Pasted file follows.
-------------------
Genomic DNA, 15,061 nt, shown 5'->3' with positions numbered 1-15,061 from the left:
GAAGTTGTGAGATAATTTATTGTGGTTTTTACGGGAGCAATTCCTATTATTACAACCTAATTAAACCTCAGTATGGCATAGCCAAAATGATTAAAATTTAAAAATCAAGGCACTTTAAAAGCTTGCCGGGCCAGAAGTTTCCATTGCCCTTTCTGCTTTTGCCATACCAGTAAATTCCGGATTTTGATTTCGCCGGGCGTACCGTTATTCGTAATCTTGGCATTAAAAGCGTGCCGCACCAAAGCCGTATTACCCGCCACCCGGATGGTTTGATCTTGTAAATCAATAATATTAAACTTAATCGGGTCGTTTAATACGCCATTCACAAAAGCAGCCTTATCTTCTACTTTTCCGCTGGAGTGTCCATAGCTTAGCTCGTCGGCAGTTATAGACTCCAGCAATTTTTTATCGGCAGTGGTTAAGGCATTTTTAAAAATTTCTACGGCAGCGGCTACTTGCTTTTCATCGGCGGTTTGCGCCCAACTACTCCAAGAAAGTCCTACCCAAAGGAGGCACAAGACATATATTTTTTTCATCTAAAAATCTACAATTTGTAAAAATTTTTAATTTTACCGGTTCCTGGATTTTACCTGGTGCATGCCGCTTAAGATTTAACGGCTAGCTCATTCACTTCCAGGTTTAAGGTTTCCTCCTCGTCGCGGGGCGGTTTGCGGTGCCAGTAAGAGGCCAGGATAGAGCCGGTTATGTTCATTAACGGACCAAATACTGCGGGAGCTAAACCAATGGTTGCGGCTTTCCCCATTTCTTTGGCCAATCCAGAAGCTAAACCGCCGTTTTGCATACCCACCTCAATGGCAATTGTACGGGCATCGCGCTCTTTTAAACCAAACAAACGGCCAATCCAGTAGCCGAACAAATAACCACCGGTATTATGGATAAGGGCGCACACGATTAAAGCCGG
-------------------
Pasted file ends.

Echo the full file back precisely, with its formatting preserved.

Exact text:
Genomic DNA, 15,061 nt, shown 5'->3' with positions numbered 1-15,061 from the left:
GAAGTTGTGAGATAATTTATTGTGGTTTTTACGGGAGCAATTCCTATTATTACAACCTAATTAAACCTCAGTATGGCATAGCCAAAATGATTAAAATTTAAAAATCAAGGCACTTTAAAAGCTTGCCGGGCCAGAAGTTTCCATTGCCCTTTCTGCTTTTGCCATACCAGTAAATTCCGGATTTTGATTTCGCCGGGCGTACCGTTATTCGTAATCTTGGCATTAAAAGCGTGCCGCACCAAAGCCGTATTACCCGCCACCCGGATGGTTTGATCTTGTAAATCAATAATATTAAACTTAATCGGGTCGTTTAATACGCCATTCACAAAAGCAGCCTTATCTTCTACTTTTCCGCTGGAGTGTCCATAGCTTAGCTCGTCGGCAGTTATAGACTCCAGCAATTTTTTATCGGCAGTGGTTAAGGCATTTTTAAAAATTTCTACGGCAGCGGCTACTTGCTTTTCATCGGCGGTTTGCGCCCAACTACTCCAAGAAAGTCCTACCCAAAGGAGGCACAAGACATATATTTTTTTCATCTAAAAATCTACAATTTGTAAAAATTTTTAATTTTACCGGTTCCTGGATTTTACCTGGTGCATGCCGCTTAAGATTTAACGGCTAGCTCATTCACTTCCAGGTTTAAGGTTTCCTCCTCGTCGCGGGGCGGTTTGCGGTGCCAGTAAGAGGCCAGGATAGAGCCGGTTATGTTCATTAACGGACCAAATACTGCGGGAGCTAAACCAATGGTTGCGGCTTTCCCCATTTCTTTGGCCAATCCAGAAGCTAAACCGCCGTTTTGCATACCCACCTCAATGGCAATTGTACGGGCATCGCGCTCTTTTAAACCAAACAAACGGCCAATCCAGTAGCCGAACAAATAACCACCGGTATTATGGATAAGGGCGCACACGATTAAAGCCGG